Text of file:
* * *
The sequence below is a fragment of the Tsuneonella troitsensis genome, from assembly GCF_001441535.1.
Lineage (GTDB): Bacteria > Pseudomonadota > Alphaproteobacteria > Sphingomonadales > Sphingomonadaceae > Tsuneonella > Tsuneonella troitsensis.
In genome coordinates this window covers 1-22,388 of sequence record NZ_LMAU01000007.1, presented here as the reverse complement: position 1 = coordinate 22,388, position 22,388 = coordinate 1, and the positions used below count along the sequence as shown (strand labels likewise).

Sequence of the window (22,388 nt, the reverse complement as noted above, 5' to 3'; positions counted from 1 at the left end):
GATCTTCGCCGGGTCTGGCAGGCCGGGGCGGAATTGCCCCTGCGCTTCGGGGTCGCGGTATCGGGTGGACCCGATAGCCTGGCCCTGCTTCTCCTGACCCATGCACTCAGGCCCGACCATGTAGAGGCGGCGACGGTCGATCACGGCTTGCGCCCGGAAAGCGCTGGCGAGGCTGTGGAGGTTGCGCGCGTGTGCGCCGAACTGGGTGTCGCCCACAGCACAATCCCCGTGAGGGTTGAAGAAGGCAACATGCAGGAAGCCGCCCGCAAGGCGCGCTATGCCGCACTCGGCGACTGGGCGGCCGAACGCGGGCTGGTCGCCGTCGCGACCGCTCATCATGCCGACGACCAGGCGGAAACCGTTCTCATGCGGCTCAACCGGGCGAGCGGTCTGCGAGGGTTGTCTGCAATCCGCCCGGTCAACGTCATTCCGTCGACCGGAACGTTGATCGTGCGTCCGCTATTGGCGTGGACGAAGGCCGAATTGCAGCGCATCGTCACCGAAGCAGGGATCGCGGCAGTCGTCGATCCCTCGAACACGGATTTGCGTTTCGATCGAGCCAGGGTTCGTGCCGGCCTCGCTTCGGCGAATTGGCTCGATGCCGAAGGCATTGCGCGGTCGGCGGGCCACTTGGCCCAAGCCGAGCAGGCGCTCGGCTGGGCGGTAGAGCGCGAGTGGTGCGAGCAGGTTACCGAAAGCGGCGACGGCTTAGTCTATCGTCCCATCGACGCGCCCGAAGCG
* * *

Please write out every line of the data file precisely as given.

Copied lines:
The sequence below is a fragment of the Tsuneonella troitsensis genome, from assembly GCF_001441535.1.
Lineage (GTDB): Bacteria > Pseudomonadota > Alphaproteobacteria > Sphingomonadales > Sphingomonadaceae > Tsuneonella > Tsuneonella troitsensis.
In genome coordinates this window covers 1-22,388 of sequence record NZ_LMAU01000007.1, presented here as the reverse complement: position 1 = coordinate 22,388, position 22,388 = coordinate 1, and the positions used below count along the sequence as shown (strand labels likewise).

Sequence of the window (22,388 nt, the reverse complement as noted above, 5' to 3'; positions counted from 1 at the left end):
GATCTTCGCCGGGTCTGGCAGGCCGGGGCGGAATTGCCCCTGCGCTTCGGGGTCGCGGTATCGGGTGGACCCGATAGCCTGGCCCTGCTTCTCCTGACCCATGCACTCAGGCCCGACCATGTAGAGGCGGCGACGGTCGATCACGGCTTGCGCCCGGAAAGCGCTGGCGAGGCTGTGGAGGTTGCGCGCGTGTGCGCCGAACTGGGTGTCGCCCACAGCACAATCCCCGTGAGGGTTGAAGAAGGCAACATGCAGGAAGCCGCCCGCAAGGCGCGCTATGCCGCACTCGGCGACTGGGCGGCCGAACGCGGGCTGGTCGCCGTCGCGACCGCTCATCATGCCGACGACCAGGCGGAAACCGTTCTCATGCGGCTCAACCGGGCGAGCGGTCTGCGAGGGTTGTCTGCAATCCGCCCGGTCAACGTCATTCCGTCGACCGGAACGTTGATCGTGCGTCCGCTATTGGCGTGGACGAAGGCCGAATTGCAGCGCATCGTCACCGAAGCAGGGATCGCGGCAGTCGTCGATCCCTCGAACACGGATTTGCGTTTCGATCGAGCCAGGGTTCGTGCCGGCCTCGCTTCGGCGAATTGGCTCGATGCCGAAGGCATTGCGCGGTCGGCGGGCCACTTGGCCCAAGCCGAGCAGGCGCTCGGCTGGGCGGTAGAGCGCGAGTGGTGCGAGCAGGTTACCGAAAGCGGCGACGGCTTAGTCTATCGTCCCATCGACGCGCCCGAAGCG